by John R Ecob

Horses for courses, may mean some people are suitable in one situation but not in another. But in Israel’s case, horses were not to be multiplied in the land at all.

Did you ever wonder why, when the Israelites escaped from Egypt, the only horses at the Red Sea were drowned Egyptian horses?

Israel had no pack horses to carry the luggage through 40 years of wilderness and when Joshua’s army crossed the Jordan River he had no cavalry – only foot soldiers.

It wasn’t because they were so primitive that they hadn’t invented wheels for chariots. They probably built chariots for Pharaoh when they were slaves in Egypt. They just didn’t have one horse with them when they left Egypt!

Furthermore, when Joshua fought against the northern confederacy of nations that attacked him with “horses and chariots very many”, God told him:

Be not afraid because of them: for to morrow about this time will I deliver them up all slain before Israel: thou shalt hough [hamstring] their horses, and burn their chariots with fire (Joshua 11:6)

When God gave Joshua a resounding victory and the enemies were wiped out entirely, he “houghed [hamstrung] their horses, and burnt their chariots with fire” (Joshua 11:9).

The most successful soldier in the Bible was David. Philistines, Moabites, Syrians, Zobahites, Ammonites, Amalekites, all fell before David’s army and we never read of him riding horse. His evil son Absalom fled on a horse and perished. David’s army were footmen!

When David fought Hadadezer the King of Zobah he faced a large cavalry and many chariots. Each chariot normally was drawn by two or three horses. One man controlled the horses and the other was well armed with swords, spears and arrows.

David took from him [Zobah] a thousand chariots, and seven hundred horsemen, and twenty thousand footmen: and David houghed all the chariot horses (2 Samuel 8:4)

The cavalry were men who were expert horsemen battle trained to charge with long swords or spears to cut down the opposing soldiers.

The chariots sometimes had knives projecting out of the axles to cut men off at the knees as they swept through the ranks of opposing soldiers. The cloud of dust, the thunder of hoofs and the cry of the horsemen would be enough to scare the daylights out of any footsoldier.

When God told Israel what kind of king they should choose, He said:

But he shall not multiply horses to himself, nor cause the people to return to Egypt, to the end that he should multiply horses: forasmuch as the LORD hath said unto you, Ye shall henceforth return no more that way (Deuteronomy 17:16)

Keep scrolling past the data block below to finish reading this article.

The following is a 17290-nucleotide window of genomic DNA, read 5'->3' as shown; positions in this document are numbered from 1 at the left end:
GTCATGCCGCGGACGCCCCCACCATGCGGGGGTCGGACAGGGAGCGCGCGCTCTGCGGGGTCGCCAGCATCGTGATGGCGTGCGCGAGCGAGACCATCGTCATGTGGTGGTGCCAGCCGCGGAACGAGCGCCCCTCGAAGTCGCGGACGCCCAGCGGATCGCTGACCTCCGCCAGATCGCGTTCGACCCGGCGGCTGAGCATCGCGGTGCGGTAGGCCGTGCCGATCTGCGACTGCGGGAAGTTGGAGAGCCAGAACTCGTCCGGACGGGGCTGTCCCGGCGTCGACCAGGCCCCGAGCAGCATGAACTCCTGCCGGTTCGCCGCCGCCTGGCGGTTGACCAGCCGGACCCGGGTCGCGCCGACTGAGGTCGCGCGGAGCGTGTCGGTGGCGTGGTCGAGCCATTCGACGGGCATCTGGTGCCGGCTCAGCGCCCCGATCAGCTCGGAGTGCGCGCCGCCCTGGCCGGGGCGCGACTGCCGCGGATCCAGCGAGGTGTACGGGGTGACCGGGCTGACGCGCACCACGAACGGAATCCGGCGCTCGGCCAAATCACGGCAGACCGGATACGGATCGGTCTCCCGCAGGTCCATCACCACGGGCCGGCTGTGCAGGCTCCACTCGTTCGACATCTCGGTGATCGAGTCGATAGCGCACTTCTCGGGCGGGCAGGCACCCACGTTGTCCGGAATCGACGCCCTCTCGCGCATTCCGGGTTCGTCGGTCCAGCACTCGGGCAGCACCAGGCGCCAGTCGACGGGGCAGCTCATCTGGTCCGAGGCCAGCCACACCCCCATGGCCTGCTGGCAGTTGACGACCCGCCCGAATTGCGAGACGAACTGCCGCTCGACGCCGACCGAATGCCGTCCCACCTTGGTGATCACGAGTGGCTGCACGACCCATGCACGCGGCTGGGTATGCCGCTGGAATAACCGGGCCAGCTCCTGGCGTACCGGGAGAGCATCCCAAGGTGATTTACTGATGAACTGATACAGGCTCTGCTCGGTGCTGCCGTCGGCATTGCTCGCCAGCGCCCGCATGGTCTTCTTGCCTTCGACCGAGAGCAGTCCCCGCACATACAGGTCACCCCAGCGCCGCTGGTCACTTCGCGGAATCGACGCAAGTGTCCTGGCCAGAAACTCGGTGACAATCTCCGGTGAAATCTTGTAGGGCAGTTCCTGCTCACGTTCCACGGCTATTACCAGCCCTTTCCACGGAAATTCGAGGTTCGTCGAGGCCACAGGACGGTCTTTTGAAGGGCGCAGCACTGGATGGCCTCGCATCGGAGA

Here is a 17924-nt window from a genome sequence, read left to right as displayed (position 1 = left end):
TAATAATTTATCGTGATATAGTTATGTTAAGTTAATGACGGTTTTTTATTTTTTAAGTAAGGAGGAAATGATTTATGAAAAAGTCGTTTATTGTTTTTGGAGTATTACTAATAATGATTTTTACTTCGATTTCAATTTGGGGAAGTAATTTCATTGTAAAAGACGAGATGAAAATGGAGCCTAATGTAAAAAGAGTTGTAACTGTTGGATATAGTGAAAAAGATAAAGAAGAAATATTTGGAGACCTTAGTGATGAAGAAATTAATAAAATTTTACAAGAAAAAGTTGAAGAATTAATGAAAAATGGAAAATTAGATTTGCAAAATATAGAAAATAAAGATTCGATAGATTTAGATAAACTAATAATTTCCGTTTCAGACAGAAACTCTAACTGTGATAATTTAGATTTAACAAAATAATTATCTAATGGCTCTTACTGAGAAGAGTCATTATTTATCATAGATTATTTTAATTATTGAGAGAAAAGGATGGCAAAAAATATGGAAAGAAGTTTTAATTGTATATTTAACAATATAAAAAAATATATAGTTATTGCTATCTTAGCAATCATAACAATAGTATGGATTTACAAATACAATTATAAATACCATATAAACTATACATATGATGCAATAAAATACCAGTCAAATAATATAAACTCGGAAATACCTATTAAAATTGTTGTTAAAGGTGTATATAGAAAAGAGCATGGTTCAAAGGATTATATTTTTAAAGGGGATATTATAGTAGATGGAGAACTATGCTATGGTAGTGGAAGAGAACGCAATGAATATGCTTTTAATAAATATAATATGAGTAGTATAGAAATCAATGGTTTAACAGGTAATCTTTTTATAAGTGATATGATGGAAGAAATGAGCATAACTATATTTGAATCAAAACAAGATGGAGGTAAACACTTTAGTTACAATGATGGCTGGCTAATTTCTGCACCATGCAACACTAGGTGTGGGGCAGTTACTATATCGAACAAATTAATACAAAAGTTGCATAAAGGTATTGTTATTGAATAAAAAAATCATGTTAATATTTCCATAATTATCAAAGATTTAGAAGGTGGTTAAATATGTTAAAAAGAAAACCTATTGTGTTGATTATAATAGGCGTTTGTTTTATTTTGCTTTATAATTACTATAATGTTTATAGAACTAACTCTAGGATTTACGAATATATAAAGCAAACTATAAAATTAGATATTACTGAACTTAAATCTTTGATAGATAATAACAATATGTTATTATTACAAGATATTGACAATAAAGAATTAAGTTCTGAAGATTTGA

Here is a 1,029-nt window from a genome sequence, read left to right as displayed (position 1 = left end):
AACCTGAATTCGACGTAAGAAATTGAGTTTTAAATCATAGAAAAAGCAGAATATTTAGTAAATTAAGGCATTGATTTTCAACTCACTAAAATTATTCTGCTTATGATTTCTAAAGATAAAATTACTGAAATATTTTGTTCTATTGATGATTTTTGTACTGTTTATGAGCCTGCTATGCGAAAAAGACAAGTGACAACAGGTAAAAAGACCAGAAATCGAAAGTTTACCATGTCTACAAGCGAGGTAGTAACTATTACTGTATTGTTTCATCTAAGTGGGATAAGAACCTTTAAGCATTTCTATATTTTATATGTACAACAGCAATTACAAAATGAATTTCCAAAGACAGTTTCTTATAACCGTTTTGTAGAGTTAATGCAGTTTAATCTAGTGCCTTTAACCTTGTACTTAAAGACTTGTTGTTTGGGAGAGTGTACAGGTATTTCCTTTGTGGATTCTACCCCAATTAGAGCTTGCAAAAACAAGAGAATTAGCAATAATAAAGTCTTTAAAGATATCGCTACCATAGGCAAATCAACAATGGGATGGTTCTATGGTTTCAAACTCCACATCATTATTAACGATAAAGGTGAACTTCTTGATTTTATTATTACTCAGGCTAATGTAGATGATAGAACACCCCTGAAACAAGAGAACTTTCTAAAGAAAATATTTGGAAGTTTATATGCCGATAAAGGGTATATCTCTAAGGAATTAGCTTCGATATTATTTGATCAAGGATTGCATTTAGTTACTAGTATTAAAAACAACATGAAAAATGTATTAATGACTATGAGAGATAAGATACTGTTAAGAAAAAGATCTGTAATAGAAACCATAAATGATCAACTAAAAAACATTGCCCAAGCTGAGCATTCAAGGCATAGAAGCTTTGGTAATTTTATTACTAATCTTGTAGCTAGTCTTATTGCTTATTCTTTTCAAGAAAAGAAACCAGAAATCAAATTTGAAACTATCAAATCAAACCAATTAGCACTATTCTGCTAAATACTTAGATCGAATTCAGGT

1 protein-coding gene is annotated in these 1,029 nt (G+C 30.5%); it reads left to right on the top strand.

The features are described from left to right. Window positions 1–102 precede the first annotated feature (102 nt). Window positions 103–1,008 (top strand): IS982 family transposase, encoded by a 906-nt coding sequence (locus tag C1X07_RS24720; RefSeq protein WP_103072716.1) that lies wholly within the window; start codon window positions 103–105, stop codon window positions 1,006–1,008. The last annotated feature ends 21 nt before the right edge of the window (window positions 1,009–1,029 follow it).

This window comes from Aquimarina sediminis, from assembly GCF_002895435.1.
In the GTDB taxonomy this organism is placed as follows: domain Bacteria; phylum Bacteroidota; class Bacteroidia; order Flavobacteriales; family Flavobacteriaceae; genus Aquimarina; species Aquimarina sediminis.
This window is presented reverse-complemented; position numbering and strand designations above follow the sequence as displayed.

When wicked king Ahab fought against the Syrians he was hit by a Syrian arrow as he rode in his chariot and his driver took him out of the battle. Chariots were handy if you decided the battle was going against you; it gave you the means of a quick get-away but foot soldiers had to stand and fight. God never intended Israel should flee.

Solomon disobeyed the Divine command when he became a trader in Egyptian horses and chariots. He made a lot of money out of the trade and it may have been why he married Pharaoh’s daughter!

Solomon’s Stables under the Temple Mount today is a Muslim Mosque accomodating 7,000 worshippers.

Shebna the Governor – Isaiah 22

In the 14th year of Godly King Hezekiah, the Assyrians came into Judah and took all the fenced cited.

When threatened by the enemies from the north, Judah was tempted to call on Egypt for help but God said:

Now the Egyptians are men, and not God; and their horses flesh, and not spirit (angel). When the LORD shall stretch out his hand, both he that helpeth shall fall, and he that is helped shall fall down, and they all shall fail together (Isaiah 31:3)

However, the Governor (Treasurer) of Judah under Hezekiah was Shebna who had access the treasury and had become rich. Shebna rode around in chariots and built himself a lavish sepulchre to ensure he was honoured after he died. His chariots most likely were made in Egypt and had Egyptian horses. They could well have been a gift from the Egyptians for his corrupt business deals. Probably, Shebna negotiated with Egypt to help them against the Assyrians but when the Egyptians sent their chariots and archers, they were thoroughly thrashed by the Assyrians.

So Hezekiah sent a message to the Sennacherib offering to pay any amount of gold and silver if he would go home to Assyria.

Sennacherib asked for 300 talents of gold and 800 talents of silver which Hezekiah sent to him at Lachish where he was besieging the city. Since Shebna was the Governor at Jerusalem, in all probability it was he who negotiated to buy off the King of Assyria, but God sent Isaiah to Shebna to tell him he would be taken captive and “violently” tossed like a ball

into a large country: there thou shalt die, and there the chariots of thy glory, shall be the shame of thy lord’s house (Isaiah 22:18)